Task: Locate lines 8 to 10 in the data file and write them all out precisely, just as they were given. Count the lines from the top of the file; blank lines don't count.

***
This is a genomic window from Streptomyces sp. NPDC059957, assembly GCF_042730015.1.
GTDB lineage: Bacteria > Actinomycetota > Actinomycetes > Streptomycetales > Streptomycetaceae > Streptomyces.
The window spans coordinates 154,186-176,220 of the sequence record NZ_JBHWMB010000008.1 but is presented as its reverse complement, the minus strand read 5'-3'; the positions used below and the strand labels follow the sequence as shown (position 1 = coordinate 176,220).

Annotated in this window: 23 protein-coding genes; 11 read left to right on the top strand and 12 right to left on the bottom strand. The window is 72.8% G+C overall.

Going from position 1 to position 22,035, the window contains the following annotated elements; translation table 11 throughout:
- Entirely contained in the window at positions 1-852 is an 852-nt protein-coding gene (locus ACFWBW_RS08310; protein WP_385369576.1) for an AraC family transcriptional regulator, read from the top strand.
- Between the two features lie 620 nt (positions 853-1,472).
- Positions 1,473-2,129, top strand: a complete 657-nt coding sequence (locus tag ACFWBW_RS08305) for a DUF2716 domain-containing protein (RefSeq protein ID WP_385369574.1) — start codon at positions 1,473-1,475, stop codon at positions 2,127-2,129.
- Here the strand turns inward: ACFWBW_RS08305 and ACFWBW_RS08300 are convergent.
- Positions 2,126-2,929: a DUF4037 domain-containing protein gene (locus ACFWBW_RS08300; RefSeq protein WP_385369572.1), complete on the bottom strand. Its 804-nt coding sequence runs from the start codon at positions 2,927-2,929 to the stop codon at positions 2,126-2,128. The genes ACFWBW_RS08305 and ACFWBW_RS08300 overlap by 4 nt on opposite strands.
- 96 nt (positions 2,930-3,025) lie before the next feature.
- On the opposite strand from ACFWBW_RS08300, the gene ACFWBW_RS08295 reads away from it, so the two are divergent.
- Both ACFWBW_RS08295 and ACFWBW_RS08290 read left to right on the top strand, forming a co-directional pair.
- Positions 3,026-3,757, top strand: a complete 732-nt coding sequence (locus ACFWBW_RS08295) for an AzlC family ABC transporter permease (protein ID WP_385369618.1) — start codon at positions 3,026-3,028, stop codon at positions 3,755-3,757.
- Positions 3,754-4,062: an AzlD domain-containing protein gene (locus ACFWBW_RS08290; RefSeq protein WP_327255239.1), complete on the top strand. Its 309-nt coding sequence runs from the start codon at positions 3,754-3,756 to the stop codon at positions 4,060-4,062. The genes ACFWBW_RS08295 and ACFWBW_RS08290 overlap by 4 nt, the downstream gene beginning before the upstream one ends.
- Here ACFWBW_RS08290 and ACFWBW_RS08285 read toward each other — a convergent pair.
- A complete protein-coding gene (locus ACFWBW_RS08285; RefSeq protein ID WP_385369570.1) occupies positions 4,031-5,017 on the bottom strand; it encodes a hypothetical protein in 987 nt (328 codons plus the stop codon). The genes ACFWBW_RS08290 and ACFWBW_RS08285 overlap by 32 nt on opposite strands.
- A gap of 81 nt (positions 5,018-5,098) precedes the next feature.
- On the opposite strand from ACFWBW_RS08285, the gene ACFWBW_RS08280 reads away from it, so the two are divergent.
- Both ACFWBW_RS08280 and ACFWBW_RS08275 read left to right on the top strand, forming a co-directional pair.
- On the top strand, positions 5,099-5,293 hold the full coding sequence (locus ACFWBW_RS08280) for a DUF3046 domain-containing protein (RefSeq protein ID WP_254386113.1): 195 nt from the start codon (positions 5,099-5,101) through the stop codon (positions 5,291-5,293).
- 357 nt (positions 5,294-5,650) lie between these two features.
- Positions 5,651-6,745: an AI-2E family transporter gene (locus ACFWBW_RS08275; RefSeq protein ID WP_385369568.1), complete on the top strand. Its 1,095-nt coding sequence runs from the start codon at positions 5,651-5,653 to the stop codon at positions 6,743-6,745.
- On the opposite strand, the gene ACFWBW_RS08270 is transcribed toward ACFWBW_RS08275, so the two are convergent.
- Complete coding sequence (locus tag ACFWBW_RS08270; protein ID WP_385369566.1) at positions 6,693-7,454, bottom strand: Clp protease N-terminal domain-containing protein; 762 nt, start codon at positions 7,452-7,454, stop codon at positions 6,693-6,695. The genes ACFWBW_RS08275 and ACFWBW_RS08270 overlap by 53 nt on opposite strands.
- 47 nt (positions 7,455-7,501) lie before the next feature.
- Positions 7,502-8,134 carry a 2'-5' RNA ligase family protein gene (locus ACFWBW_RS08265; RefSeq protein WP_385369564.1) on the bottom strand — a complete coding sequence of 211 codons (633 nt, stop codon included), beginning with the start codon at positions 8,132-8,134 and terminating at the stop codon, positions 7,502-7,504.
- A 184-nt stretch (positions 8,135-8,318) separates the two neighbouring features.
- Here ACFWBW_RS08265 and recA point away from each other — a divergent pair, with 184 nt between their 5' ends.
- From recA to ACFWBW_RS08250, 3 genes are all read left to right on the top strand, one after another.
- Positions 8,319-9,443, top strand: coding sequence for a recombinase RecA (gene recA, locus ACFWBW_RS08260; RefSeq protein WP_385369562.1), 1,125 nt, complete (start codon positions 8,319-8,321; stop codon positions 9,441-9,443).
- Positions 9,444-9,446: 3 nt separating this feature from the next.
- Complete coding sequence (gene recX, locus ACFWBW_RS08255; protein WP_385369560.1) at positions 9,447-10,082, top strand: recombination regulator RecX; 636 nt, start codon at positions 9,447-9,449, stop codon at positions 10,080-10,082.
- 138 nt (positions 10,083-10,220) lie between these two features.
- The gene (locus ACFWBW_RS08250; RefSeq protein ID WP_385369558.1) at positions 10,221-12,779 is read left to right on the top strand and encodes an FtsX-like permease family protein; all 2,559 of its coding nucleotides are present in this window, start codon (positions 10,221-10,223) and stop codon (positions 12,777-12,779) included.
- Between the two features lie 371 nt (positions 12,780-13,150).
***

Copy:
- Positions 1,473-2,129, top strand: a complete 657-nt coding sequence (locus tag ACFWBW_RS08305) for a DUF2716 domain-containing protein (RefSeq protein ID WP_385369574.1) — start codon at positions 1,473-1,475, stop codon at positions 2,127-2,129.
- Here the strand turns inward: ACFWBW_RS08305 and ACFWBW_RS08300 are convergent.
- Positions 2,126-2,929: a DUF4037 domain-containing protein gene (locus ACFWBW_RS08300; RefSeq protein WP_385369572.1), complete on the bottom strand. Its 804-nt coding sequence runs from the start codon at positions 2,927-2,929 to the stop codon at positions 2,126-2,128. The genes ACFWBW_RS08305 and ACFWBW_RS08300 overlap by 4 nt on opposite strands.